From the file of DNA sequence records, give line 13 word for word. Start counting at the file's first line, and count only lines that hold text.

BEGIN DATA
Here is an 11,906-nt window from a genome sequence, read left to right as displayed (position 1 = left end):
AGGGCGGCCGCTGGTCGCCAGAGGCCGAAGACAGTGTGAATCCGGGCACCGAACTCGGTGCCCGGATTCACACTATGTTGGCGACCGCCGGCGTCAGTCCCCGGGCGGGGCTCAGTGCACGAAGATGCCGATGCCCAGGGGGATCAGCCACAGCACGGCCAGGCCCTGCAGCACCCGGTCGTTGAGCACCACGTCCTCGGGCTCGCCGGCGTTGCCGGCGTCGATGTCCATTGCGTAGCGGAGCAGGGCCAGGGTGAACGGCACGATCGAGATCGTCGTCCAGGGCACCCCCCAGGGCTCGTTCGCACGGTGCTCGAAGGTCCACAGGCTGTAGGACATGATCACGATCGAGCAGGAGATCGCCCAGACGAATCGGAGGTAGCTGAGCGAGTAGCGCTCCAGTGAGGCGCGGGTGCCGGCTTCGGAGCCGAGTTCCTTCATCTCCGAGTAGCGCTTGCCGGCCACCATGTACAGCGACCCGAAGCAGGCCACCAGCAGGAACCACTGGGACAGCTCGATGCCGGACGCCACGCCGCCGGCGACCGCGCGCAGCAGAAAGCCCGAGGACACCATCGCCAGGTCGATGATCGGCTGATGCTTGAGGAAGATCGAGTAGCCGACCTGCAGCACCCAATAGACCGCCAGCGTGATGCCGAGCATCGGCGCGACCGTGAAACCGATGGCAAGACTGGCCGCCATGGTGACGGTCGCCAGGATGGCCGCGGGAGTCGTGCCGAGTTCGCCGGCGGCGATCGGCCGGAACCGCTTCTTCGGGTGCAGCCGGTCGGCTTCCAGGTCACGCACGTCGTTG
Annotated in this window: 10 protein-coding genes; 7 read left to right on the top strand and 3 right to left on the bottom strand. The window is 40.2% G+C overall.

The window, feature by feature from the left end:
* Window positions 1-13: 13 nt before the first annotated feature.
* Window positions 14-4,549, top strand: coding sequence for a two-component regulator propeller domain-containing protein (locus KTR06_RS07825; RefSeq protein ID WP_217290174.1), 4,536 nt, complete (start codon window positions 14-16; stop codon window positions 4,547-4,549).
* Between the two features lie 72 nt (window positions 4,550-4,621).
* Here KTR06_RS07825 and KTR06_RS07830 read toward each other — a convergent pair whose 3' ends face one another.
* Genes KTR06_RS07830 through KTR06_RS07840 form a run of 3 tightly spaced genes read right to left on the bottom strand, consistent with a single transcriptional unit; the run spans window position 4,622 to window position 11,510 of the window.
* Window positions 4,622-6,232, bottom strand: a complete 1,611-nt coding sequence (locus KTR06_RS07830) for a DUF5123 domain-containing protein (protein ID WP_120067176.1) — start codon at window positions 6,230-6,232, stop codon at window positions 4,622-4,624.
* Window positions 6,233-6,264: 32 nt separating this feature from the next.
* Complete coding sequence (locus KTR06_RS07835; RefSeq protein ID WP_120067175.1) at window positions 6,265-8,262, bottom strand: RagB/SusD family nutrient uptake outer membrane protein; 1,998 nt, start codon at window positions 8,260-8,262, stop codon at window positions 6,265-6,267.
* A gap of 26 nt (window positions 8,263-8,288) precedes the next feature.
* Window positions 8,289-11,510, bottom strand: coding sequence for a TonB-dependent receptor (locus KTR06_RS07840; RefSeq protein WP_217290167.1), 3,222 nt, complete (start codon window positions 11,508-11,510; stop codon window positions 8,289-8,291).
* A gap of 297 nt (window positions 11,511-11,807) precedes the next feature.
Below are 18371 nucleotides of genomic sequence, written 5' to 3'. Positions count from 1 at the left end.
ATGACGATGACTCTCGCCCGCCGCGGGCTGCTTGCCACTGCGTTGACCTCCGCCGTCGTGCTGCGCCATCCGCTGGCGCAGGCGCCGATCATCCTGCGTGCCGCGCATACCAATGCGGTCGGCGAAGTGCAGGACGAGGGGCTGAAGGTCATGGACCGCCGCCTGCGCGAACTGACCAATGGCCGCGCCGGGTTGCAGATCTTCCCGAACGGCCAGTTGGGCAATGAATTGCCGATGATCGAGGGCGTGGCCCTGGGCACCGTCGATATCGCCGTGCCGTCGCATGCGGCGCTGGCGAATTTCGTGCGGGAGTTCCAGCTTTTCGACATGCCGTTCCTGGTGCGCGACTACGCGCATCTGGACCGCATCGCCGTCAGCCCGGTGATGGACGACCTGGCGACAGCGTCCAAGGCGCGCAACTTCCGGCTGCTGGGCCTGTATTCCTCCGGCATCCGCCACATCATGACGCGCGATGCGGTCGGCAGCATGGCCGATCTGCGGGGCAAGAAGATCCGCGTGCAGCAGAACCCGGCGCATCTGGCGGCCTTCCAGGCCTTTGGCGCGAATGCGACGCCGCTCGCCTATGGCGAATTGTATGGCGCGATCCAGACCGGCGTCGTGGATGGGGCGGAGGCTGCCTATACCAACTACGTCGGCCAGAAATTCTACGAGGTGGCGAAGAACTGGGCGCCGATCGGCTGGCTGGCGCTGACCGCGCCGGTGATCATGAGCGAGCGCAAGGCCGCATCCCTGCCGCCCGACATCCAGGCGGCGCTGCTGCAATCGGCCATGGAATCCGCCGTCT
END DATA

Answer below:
* A gap of 26 nt (window positions 8,263-8,288) precedes the next feature.